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Colorado, like many Western states, is facing down another year of record-breaking wildfires. Colorado’s Boulder County estimates that over the next 30 years, it will cost $100 million to update transport and drainage systems to reduce wildfire risk.
But the county doesn’t want to put its residents on the hook. Instead, the regional government wants those who fueled the climate crisis to foot the bill. The Boulder County government is suing oil companies ExxonMobil and Suncor to “pay their fair share of what it will cost a community to deal with the problem the companies created.”
Why This Matters: Like other lawsuits working to hold oil companies accountable, the Colorado lawsuit points to the fossil fuel industry hiding their own scientists’ warnings at the expense of humanity.
“It is far more difficult to change it now than it would have been if the companies had been honest about what they knew 30 or 50 years ago,” Marco Simons, general counsel for Earth Rights International, which is handling the lawsuit for the county, told the Guardian.
Lawsuits holding oil companies liable for climate change haven’t been terribly successful in the United States–New York’s lawsuit against five oil companies was tossed out by a federal judge and that decision was then upheld by the U.S. Circuit Court of Appeals. However, this past June, the Supreme Court allowed lawsuits brought by San Francisco and Oakland against oil companies to proceed, giving hope to climate activists that legal precedent might soon be set.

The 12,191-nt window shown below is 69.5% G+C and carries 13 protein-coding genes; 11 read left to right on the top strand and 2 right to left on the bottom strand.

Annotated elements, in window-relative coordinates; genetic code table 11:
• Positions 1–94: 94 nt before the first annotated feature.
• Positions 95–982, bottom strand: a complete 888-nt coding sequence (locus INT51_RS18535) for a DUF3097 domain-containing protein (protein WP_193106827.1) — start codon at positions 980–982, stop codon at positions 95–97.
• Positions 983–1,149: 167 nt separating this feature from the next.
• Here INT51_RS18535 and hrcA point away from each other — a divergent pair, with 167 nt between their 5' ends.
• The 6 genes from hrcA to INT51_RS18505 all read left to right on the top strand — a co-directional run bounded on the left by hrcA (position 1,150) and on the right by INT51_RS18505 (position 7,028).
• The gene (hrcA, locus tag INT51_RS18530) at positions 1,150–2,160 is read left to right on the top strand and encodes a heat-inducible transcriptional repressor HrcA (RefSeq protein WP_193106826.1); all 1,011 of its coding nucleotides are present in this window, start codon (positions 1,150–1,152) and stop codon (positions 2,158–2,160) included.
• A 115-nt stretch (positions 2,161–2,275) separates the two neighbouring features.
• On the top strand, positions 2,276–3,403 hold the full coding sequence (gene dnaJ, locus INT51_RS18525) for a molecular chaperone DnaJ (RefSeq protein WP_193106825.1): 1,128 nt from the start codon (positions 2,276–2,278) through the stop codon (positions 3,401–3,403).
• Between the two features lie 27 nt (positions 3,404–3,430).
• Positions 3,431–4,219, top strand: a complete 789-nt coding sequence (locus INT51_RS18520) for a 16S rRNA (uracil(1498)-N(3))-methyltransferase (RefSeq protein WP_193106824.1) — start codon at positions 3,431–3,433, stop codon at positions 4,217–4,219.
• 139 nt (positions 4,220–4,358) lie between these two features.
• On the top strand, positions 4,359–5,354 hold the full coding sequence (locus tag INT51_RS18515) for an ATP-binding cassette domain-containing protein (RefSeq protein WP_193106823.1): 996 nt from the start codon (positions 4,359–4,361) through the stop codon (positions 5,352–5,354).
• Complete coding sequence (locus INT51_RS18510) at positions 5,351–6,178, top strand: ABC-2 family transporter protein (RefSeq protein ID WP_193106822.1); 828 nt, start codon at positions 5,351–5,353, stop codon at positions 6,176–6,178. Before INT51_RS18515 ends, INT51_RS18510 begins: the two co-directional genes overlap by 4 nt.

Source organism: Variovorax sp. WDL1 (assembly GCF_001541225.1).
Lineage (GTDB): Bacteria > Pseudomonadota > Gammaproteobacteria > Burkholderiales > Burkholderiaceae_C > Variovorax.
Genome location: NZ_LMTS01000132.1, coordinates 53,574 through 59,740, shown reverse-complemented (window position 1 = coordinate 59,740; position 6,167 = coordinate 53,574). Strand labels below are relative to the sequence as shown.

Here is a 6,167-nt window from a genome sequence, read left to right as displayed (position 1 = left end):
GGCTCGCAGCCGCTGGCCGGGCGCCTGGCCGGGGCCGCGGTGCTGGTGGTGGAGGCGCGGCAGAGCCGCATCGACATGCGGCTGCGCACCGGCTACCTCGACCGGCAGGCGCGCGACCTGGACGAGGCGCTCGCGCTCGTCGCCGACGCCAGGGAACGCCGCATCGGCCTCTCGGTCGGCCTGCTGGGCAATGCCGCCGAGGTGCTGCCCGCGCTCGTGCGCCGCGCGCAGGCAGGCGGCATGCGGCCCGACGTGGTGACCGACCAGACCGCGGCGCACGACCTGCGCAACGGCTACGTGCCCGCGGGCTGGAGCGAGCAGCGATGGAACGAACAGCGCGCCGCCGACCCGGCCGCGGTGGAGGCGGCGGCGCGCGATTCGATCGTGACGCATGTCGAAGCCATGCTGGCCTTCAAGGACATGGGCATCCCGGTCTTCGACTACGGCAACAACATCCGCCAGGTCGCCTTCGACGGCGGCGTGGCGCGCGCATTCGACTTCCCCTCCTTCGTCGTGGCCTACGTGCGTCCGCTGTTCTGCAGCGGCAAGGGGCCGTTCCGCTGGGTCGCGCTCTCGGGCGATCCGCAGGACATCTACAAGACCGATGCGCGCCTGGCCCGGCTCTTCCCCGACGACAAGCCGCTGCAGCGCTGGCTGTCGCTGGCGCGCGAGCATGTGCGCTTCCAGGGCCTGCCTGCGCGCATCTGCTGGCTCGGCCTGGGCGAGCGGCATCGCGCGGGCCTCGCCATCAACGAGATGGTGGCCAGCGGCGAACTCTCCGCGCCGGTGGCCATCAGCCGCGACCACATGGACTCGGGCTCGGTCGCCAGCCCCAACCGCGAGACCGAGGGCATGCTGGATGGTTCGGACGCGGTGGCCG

Other Climate Lawsuits Advance in the Courts: In2015 and 2016, the attorneys general of New York and Massachusetts launched investigations of Exxon, kicking off years of legal back and forth between the states and the oil giant. This summer, a Massachusetts state judge said Exxon must face the state in its lawsuit, which accuses the company of misleading people about its role in the climate crisis.
And that’s just looking at Exxon—other oil companies also face lawsuits for their misleading public communications.
“The disinformation that these companies put out in the ’80s and ’90s was most significant in shaping our energy path,” Sean Hecht, co-executive director of the Emmett Institute on Climate Change and the Environment at UCLA School of Law, told E&E News. “That was when there was an opportunity for us to take a different path.”
By Ashira Morris, ODP Staff Writer There’s been a three-fold increase in climate targets by Fortune Global 500 companies over the past three years, but more than 60% still don’t have any commitments on the books. That’s according to numbers from Natural Capital Partners, who led a discussion with leaders from some of the companies […]
By Amy Lupica, ODP Daily Editor Just a month and a half after the UN’s Intergovernmental Panel on Climate Change (IPCC) reported a “code red” for the world to combat climate, the UN announced on Friday that recent climate action plans submitted by 191 countries won’t come close to limiting temperature rise to 1.5 degrees […]
This week is Climate Week NYC, an annual event hosted by The Climate Group and the United Nations, in partnership with the COP26 and the City of New York. For one week, from September 20-26, experts will be hosting panels and conversations about all things climate, and you can follow along at home via Facebook […]
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